The Slatest

Justice Department to Review San Francisco Police Amid Complaints of Discrimination

A police car sits parked in front of the Hall of Justice on Feb. 27, 2014 in San Francisco, California.

Photo by Justin Sullivan/Getty Images

The Justice Department announced Monday it will be reviewing the use of force procedures and practices of the San Francisco Police Department, at the request of city officials and community leaders. The two-year audit is unlike the more stringent DOJ civil rights division investigations in that along with being voluntary, the review will not result in a court-mandated legal settlement, just recommendations.

“In the days and months ahead, we will examine the San Francisco Police Department’s current operational policies, training practices and accountability systems, and help identify key areas for improvement going forward,” Attorney General Loretta E. Lynch said in a statement. “I am confident that together we can make certain that our officers have the tools and training they need to do their jobs, and that every member of the San Francisco community has the protection and service they deserve.”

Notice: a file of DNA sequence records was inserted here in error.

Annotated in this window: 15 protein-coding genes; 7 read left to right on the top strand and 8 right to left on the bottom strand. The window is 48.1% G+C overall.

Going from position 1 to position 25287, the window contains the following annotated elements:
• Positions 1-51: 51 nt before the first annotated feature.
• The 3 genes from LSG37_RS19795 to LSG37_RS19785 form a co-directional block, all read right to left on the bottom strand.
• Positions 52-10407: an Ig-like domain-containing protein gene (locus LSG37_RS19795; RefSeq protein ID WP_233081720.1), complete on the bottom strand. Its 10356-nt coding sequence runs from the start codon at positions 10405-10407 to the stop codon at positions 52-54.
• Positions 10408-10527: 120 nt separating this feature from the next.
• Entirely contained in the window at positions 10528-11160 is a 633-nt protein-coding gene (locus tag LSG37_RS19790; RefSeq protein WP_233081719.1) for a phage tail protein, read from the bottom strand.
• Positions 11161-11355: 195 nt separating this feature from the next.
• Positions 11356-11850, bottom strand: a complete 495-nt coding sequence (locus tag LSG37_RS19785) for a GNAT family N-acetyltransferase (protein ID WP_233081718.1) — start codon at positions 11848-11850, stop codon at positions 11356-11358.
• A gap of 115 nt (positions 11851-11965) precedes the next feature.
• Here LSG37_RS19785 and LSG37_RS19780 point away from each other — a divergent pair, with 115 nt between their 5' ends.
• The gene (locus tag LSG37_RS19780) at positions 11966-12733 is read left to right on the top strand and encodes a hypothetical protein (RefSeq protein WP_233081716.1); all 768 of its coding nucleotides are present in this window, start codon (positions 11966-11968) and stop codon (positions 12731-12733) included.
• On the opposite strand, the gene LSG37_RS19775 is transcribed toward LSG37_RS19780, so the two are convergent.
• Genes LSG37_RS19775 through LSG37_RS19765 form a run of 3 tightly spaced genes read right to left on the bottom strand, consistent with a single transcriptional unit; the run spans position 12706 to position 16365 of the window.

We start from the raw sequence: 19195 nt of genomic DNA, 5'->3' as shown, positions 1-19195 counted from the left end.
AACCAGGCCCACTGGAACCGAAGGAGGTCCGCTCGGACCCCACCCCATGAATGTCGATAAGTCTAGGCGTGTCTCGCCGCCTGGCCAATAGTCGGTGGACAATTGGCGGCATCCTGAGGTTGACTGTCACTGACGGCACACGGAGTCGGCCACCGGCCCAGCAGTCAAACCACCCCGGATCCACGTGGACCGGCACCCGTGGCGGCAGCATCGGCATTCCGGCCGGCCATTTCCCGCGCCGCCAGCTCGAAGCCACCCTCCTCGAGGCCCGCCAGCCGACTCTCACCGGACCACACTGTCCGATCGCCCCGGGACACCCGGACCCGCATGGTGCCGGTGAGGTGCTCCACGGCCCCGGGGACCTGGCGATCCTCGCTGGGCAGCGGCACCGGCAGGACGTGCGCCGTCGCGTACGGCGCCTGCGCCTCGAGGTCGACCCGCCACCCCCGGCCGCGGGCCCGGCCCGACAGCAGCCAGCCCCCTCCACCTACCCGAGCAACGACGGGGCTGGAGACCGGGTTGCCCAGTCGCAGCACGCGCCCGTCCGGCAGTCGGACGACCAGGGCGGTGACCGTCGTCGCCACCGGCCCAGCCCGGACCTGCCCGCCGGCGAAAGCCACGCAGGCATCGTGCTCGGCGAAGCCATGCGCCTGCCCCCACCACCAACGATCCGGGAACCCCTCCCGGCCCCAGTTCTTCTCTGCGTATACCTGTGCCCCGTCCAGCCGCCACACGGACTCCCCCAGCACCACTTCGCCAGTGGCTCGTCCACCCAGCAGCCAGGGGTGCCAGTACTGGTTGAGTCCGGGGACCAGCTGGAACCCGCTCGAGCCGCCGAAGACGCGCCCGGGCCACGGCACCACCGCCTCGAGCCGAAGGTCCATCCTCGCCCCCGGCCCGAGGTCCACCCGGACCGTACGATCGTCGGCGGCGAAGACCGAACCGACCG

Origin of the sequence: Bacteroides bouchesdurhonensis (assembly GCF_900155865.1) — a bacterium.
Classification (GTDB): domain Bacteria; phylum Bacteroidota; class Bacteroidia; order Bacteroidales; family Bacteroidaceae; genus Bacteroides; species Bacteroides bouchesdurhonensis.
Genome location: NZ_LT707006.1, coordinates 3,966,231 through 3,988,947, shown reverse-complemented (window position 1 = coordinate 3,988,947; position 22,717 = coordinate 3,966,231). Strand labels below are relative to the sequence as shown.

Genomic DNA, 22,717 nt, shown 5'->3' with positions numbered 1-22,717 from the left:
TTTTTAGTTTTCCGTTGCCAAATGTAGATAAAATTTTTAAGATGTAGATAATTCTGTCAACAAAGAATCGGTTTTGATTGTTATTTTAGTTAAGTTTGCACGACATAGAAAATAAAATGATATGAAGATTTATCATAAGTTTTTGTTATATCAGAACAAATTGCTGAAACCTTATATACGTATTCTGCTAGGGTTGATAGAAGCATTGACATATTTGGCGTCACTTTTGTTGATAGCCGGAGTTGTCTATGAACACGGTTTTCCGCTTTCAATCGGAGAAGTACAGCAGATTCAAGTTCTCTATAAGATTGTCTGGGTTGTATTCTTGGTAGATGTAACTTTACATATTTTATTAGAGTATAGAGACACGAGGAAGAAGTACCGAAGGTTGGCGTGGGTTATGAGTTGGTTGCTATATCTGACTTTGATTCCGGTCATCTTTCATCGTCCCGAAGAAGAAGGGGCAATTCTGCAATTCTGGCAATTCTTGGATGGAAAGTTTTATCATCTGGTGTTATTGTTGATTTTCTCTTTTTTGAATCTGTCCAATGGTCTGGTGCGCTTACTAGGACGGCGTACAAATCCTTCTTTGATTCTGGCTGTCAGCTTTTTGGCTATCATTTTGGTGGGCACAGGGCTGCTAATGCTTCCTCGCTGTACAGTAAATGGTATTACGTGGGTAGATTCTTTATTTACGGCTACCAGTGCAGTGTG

Other police departments, such as Baltimore, have undergone similar DOJ reviews to try to address issues of racial discrimination and preempt a formal DOJ civial rights investigation. The San Francisco departmental review comes after a video showed city cops shooting and killing 26-year-old Mario Woods in Dec., compounding complaints of racism on the force by community members.